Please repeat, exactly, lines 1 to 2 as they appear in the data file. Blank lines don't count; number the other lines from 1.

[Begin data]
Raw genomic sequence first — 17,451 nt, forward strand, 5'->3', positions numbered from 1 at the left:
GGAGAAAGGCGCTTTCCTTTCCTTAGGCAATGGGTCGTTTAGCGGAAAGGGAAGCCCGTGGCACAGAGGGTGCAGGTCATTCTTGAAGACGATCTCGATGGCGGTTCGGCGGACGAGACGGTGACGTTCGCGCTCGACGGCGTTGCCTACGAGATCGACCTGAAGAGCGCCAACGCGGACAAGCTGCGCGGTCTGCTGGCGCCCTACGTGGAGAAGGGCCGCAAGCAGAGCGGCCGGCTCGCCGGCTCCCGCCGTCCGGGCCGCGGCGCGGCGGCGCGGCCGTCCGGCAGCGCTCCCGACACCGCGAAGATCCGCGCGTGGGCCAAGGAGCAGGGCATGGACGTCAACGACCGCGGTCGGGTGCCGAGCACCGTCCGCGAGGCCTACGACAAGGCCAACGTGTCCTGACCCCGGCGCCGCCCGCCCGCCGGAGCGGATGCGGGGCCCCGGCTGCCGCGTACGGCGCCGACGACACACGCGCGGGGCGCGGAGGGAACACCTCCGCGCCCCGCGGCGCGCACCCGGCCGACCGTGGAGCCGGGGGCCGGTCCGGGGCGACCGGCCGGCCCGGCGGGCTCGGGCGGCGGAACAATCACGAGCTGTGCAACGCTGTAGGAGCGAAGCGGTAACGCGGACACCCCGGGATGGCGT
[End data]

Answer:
Raw genomic sequence first — 17,451 nt, forward strand, 5'->3', positions numbered from 1 at the left:
GGAGAAAGGCGCTTTCCTTTCCTTAGGCAATGGGTCGTTTAGCGGAAAGGGAAGCCCGTGGCACAGAGGGTGCAGGTCATTCTTGAAGACGATCTCGATGGCGGTTCGGCGGACGAGACGGTGACGTTCGCGCTCGACGGCGTTGCCTACGAGATCGACCTGAAGAGCGCCAACGCGGACAAGCTGCGCGGTCTGCTGGCGCCCTACGTGGAGAAGGGCCGCAAGCAGAGCGGCCGGCTCGCCGGCTCCCGCCGTCCGGGCCGCGGCGCGGCGGCGCGGCCGTCCGGCAGCGCTCCCGACACCGCGAAGATCCGCGCGTGGGCCAAGGAGCAGGGCATGGACGTCAACGACCGCGGTCGGGTGCCGAGCACCGTCCGCGAGGCCTACGACAAGGCCAACGTGTCCTGACCCCGGCGCCGCCCGCCCGCCGGAGCGGATGCGGGGCCCCGGCTGCCGCGTACGGCGCCGACGACACACGCGCGGGGCGCGGAGGGAACACCTCCGCGCCCCGCGGCGCGCACCCGGCCGACCGTGGAGCCGGGGGCCGGTCCGGGGCGACCGGCCGGCCCGGCGGGCTCGGGCGGCGGAACAATCACGAGCTGTGCAACGCTGTAGGAGCGAAGCGGTAACGCGGACACCCCGGGATGGCGT